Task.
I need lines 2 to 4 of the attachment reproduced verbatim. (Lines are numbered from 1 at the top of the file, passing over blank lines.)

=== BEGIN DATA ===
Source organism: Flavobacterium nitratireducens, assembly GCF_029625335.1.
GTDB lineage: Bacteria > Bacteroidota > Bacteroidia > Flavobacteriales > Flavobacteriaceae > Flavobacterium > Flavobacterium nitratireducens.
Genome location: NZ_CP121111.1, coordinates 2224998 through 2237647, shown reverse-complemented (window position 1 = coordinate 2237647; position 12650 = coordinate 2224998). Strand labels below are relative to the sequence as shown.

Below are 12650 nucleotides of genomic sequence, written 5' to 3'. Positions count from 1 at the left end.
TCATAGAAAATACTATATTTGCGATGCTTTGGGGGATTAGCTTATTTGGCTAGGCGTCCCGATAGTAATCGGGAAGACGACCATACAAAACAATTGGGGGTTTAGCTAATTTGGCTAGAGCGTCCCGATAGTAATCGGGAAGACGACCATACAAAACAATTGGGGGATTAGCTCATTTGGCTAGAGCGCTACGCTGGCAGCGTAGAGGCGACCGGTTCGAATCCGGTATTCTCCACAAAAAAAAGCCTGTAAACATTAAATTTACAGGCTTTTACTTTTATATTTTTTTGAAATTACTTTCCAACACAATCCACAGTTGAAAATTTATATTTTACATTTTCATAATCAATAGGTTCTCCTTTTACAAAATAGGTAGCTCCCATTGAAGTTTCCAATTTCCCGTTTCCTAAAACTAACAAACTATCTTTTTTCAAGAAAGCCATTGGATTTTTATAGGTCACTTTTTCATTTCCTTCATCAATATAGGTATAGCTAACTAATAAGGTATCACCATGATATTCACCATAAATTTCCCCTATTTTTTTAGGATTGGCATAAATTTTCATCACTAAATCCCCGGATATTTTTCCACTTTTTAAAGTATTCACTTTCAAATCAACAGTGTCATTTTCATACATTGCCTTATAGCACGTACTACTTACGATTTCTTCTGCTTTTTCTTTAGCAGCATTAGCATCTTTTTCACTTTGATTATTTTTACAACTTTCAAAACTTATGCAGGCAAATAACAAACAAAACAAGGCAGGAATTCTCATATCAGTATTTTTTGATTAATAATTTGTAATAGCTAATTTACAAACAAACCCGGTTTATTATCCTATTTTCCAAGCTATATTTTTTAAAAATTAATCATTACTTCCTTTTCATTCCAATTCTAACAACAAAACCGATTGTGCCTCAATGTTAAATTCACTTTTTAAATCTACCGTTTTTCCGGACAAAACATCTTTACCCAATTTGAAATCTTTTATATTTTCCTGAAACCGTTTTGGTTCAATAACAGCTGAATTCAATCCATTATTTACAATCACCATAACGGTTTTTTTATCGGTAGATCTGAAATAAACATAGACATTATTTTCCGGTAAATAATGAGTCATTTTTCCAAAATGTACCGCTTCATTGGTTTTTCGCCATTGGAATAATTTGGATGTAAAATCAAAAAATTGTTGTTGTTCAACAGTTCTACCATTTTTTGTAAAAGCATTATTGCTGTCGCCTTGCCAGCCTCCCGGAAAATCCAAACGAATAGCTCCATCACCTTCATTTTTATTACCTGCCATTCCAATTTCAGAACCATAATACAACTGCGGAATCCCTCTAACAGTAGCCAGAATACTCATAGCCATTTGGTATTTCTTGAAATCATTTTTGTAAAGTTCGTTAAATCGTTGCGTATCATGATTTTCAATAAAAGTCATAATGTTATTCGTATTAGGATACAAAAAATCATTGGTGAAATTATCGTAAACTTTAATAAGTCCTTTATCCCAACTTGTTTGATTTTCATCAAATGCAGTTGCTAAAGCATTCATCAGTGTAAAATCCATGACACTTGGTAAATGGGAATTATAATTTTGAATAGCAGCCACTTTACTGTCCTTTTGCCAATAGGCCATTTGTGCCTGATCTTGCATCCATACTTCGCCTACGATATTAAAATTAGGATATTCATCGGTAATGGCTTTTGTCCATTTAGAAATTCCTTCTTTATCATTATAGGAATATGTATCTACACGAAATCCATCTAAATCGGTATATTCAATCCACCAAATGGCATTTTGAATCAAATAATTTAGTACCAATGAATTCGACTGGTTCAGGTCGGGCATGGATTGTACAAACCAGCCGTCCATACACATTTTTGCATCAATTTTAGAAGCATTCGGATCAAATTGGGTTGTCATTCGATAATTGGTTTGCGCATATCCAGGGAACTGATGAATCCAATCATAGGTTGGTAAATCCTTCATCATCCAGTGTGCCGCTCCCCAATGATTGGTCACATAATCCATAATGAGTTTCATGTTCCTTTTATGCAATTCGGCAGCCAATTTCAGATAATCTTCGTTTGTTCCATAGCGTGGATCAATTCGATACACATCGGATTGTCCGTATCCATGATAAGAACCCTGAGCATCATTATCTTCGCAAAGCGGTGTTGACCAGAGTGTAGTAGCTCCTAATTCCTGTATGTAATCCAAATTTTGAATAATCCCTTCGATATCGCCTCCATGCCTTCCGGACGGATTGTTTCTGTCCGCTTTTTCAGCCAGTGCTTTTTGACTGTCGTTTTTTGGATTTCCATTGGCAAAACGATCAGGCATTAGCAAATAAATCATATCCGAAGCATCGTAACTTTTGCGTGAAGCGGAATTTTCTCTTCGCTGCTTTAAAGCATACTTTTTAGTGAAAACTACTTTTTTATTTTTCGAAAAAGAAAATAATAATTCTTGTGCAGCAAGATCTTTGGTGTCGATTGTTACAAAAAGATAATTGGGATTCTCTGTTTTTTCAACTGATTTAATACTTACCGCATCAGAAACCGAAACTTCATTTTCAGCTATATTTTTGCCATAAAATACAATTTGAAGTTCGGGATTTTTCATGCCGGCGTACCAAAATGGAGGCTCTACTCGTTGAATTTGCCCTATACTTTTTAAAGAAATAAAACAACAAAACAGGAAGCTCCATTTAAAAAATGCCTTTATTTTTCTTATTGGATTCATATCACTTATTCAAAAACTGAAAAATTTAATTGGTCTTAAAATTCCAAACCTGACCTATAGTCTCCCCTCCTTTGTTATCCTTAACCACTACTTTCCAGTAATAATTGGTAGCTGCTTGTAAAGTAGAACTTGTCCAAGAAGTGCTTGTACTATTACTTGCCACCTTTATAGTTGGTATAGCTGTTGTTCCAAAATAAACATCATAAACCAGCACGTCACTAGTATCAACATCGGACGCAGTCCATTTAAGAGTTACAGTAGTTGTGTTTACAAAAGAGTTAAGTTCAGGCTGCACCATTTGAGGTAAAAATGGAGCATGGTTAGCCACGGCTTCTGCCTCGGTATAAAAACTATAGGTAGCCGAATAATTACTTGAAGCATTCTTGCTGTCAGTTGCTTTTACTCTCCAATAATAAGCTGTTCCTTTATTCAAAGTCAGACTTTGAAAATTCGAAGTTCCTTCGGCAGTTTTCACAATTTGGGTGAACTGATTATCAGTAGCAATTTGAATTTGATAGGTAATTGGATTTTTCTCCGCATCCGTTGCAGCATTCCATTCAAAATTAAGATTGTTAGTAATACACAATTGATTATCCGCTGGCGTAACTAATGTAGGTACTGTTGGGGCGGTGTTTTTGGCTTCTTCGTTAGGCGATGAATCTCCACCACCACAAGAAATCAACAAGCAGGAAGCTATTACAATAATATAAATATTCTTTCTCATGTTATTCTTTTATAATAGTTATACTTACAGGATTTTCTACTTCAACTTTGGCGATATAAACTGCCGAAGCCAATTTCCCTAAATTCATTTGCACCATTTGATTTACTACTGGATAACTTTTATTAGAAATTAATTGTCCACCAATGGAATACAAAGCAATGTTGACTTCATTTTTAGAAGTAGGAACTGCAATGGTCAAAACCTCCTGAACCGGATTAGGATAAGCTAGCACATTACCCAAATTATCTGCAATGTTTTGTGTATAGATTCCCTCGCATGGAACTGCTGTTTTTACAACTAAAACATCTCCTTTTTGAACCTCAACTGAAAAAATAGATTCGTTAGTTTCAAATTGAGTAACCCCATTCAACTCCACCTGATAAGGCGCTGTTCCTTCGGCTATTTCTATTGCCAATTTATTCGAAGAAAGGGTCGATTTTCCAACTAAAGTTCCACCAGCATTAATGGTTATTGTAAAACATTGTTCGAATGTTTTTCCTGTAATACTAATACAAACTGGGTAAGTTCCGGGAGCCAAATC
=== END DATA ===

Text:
GTDB lineage: Bacteria > Bacteroidota > Bacteroidia > Flavobacteriales > Flavobacteriaceae > Flavobacterium > Flavobacterium nitratireducens.
Genome location: NZ_CP121111.1, coordinates 2224998 through 2237647, shown reverse-complemented (window position 1 = coordinate 2237647; position 12650 = coordinate 2224998). Strand labels below are relative to the sequence as shown.

Below are 12650 nucleotides of genomic sequence, written 5' to 3'. Positions count from 1 at the left end.